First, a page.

The general perception about big data analysis is that the more granular it is the more value you derive out of it. This brings to the fore a question is granular data analysis always better? We believe it’s not so in all cases. Just as predicting the outcome of a football match after watching the first quarter of play can be an impossible guess, understanding how trends might evolve by analyzing data at the granular level can be an equally tall order.
Granular Data is Not Complete
Let’s, for the sake of understanding, consider granular data as user level data. The user-level data that companies have access to is of individuals who have visited their site or clicked on their online ads. It cannot be considered as complete because it does not reflect the behavior of the total target consumer base. Such data insights can be of no use to offline execution. In case of online execution, user level data can be put to use mostly through segment level aggregation. The only possible use for which it is well suited is website personalization, email automation etc.
Here’s an example of how granular data can, at times, fail larger objectives. Google’s model to predict outbreaks of flu, based on correlations in its search data, created a flutter in the market because at the speed and accuracy with which it did it. However, during a flu epidemic in 2013, the model missed the mark by 100%. This was because the model included the count of people checking flu symptoms, just for the heck of it. In the second instance, there was a need to understand why people were looking up the symptoms in order to make an accurate prediction. The glitch was later fixed with the help of segment level aggregation.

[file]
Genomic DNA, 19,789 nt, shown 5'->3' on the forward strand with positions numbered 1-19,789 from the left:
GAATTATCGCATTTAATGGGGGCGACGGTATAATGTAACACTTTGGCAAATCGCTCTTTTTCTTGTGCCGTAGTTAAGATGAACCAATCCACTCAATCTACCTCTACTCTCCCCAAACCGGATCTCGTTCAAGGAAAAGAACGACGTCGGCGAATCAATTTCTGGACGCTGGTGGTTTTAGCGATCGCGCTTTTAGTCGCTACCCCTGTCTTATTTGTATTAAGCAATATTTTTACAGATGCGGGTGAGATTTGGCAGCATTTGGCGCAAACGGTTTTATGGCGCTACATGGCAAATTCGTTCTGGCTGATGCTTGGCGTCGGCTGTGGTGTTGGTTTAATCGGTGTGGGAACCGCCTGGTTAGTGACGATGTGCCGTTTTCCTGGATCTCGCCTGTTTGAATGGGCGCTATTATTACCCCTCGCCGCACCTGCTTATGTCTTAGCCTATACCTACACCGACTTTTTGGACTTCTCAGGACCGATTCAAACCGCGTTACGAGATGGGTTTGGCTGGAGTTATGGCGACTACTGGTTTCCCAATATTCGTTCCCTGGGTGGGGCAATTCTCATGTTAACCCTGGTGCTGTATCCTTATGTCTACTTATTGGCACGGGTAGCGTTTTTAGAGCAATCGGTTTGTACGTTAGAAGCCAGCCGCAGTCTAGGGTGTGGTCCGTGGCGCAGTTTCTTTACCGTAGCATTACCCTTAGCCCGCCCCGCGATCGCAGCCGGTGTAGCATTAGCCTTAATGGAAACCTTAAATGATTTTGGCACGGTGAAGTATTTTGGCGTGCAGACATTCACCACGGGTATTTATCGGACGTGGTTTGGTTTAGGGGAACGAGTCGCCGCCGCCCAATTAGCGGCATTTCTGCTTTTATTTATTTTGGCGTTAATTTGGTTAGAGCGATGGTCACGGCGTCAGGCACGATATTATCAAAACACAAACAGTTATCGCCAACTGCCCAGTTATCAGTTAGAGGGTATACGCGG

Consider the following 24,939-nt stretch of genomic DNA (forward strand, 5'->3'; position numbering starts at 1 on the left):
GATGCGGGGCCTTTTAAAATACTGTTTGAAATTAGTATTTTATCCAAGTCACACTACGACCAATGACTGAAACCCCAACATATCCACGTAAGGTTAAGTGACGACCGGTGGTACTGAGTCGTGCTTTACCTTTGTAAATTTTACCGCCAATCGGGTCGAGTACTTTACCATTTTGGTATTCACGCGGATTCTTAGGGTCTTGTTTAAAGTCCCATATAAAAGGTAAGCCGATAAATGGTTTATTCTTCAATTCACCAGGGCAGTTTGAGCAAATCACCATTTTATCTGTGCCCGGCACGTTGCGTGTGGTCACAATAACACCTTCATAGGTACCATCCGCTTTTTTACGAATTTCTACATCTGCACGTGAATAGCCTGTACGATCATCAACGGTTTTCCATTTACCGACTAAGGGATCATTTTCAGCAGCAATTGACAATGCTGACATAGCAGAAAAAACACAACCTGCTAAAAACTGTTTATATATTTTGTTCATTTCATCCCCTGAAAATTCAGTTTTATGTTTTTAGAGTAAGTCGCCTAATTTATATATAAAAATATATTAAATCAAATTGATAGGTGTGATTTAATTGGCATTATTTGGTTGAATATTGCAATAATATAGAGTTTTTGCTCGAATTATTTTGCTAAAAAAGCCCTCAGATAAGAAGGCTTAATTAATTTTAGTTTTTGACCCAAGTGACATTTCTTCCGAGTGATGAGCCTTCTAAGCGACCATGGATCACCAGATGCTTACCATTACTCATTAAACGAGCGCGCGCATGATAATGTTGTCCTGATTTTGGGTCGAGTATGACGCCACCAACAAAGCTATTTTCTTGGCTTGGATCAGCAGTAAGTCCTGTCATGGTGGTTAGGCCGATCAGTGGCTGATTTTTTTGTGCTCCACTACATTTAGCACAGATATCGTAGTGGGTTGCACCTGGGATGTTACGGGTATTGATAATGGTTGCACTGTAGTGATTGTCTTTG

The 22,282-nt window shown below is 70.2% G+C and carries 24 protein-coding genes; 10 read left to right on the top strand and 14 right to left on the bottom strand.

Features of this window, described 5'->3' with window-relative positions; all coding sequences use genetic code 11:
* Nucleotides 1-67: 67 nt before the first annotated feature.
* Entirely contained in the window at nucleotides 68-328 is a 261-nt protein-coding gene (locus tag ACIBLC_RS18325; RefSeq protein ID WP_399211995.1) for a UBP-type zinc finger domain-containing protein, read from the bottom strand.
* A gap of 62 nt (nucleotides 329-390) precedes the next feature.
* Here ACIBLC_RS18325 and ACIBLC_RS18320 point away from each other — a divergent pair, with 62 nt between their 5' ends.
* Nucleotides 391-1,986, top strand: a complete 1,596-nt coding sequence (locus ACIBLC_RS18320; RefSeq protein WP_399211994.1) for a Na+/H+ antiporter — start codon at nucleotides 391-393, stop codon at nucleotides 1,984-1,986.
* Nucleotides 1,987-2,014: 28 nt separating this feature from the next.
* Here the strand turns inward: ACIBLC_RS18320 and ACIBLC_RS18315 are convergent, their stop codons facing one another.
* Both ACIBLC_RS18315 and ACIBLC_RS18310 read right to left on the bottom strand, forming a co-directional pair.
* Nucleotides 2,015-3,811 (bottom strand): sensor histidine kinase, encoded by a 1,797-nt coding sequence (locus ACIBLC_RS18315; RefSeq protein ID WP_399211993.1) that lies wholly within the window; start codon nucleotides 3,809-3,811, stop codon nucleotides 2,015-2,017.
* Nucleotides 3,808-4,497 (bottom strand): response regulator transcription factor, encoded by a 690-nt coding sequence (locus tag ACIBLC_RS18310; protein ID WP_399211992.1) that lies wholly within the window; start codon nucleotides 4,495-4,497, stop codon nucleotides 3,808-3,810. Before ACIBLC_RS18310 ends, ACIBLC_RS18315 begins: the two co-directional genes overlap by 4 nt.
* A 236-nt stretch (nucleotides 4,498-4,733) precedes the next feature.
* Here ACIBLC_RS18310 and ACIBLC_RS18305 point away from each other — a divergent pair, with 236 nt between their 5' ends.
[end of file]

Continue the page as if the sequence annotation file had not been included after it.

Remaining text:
Flipside to Granular Analysis
The problem with granular data, is that it makes it harder to see the wood for the trees. The only advantage you get out of it is short-term marketing gains brought about by individual targeting. But when it comes to long-term effects, granular data comes a cropper. However, when this data is allowed to evolve and analyzed at a group level, our understanding of user behavior deepens. The other flip side to granular analysis is that it pops up false positives. This is because the more you analyze, the more are the chances of getting misled.
The Right Approach
Big Data analysis, as it stands, is accompanied with lot of noise, which increases in proportion depending on the scope of analysis i.e. data by minute than by day or week. Analyzing with appropriate level of aggregation, can help us cancel the noise in a more effective way. Since the use of granular data cannot be discounted altogether, the best approach for companies would be to balance granular analysis with broader analysis. This would ensure you don’t go astray with your big data labors.